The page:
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Innovations in neuroimaging lead to important medical applications to aid clinicians

Newscaster Press Release | Email |  June 6, 2016

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The current special issue of Technology and Innovation, Journal of the National Academy of Inventors, Volume 18, Number 1 (all open access), is devoted to the evolution of neuroimaging technology, with seven articles chronicling the latest advances in this critical area. In addition, the journal’s regular features include the article by the U.S. Patent and Trademark Office (USPTO), which discusses the key pillars of patent quality, and the NAI Fellow Profile, which focuses on biochemical engineer Dr. Frances Arnold (California Institute of Technology) and her important work in innovation, invention, and teaching.

In the issue’s editorial, guest editor Robert H. Paul (Missouri Institute of Mental Health at the University of Missouri-St. Louis) leads off the discussion on the evolution of neuroimaging. Paul notes that, heretofore, “clinical applications in brain science have progressed at a glacial pace when compared to other medical disciplines.” The recognition by the medical community of this lag in clinical applications, a problem that has only been exacerbated by an aging population at risk for degenerative brain diseases, has created a push for improved technologies. “Fortunately, technical advances in the field of neuroimaging offer new promise,” he says.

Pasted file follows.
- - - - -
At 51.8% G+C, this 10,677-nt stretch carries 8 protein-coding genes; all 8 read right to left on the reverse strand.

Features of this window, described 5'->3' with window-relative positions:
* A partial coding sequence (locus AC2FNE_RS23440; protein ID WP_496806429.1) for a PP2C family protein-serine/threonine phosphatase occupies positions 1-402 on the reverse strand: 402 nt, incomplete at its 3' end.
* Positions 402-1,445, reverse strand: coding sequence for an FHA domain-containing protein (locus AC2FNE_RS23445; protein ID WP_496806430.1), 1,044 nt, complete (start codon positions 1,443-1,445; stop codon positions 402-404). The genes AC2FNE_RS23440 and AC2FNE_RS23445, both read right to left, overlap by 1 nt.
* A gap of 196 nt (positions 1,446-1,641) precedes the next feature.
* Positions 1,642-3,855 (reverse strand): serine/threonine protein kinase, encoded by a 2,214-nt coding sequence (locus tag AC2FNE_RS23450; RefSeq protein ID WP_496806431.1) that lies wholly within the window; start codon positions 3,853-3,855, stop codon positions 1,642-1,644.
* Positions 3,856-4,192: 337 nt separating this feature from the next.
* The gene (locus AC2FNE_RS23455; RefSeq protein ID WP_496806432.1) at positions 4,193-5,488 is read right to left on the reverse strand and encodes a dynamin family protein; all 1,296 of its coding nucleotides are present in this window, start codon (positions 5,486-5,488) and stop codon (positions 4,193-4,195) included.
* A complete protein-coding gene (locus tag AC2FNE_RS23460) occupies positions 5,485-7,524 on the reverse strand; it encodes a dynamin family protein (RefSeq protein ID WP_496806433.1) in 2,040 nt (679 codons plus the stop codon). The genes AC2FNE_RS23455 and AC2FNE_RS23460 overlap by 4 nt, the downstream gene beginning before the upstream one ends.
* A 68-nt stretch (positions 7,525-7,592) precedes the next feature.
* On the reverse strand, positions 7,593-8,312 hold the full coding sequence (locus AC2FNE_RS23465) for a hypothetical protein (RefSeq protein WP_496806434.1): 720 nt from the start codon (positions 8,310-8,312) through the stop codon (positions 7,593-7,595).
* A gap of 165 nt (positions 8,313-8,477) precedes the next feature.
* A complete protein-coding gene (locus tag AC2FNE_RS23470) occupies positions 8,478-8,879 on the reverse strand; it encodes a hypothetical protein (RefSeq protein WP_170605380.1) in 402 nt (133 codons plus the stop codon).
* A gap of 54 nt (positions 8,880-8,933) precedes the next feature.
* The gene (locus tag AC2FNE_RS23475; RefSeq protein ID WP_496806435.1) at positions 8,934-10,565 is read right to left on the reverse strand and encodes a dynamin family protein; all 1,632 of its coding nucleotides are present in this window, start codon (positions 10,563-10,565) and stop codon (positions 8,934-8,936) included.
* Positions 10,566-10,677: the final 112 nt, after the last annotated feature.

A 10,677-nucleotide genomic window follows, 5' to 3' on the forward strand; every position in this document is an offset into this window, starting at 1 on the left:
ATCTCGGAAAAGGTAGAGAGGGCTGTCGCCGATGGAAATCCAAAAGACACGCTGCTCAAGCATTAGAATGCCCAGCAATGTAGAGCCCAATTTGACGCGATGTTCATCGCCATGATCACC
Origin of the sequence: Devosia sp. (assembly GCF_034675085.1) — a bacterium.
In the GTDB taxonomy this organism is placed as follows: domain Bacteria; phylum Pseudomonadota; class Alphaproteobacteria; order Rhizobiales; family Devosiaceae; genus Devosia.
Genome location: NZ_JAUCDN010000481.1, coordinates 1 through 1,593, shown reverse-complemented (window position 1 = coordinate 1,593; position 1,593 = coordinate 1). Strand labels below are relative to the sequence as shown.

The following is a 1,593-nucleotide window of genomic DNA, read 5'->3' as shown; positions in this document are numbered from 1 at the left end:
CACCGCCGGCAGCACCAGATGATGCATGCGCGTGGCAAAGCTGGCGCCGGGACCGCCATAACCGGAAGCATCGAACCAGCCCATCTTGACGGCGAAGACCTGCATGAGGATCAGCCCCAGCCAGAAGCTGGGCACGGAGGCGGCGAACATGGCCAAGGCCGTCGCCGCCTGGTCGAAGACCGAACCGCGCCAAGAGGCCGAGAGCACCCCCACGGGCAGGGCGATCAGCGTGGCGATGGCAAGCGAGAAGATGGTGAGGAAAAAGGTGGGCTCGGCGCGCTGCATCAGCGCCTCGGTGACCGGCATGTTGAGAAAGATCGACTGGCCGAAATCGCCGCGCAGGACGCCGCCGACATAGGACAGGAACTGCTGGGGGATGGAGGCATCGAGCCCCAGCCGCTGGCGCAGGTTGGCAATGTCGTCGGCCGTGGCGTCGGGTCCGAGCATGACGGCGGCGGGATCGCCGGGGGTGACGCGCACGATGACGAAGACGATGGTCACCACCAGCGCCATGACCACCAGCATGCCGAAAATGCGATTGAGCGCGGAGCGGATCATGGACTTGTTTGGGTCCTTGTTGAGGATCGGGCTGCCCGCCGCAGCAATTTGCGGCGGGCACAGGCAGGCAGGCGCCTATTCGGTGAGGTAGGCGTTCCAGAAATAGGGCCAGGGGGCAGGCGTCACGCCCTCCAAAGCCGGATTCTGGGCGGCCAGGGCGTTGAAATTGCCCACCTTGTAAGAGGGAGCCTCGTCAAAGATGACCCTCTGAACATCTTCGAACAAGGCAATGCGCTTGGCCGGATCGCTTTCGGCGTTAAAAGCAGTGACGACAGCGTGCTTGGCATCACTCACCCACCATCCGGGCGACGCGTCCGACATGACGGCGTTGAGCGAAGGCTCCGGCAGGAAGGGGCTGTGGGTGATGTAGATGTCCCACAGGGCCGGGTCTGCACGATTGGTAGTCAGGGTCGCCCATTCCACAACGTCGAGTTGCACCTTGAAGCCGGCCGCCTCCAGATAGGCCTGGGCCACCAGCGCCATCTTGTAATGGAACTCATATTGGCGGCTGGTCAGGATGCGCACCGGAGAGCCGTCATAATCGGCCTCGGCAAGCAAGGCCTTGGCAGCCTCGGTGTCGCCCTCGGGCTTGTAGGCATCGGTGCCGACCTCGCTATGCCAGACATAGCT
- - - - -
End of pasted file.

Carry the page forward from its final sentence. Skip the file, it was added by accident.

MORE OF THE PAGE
Paul discusses the evolution and the future of neuroimaging investigation, particularly in clinical populations such as those with Alzheimer’s disease, and reviews articles in the special issue.

“[The] articles highlighted in this issue describe cutting-edge applications…using diffusion tensor imaging, diffusion-based tractography, and positron emission tomography,” says Paul. “Integration of these methods with new advances in computational science will inform mechanisms of healthy and dysfunctional brain mechanisms and ideally lead to new targeted therapeutic interventions.”

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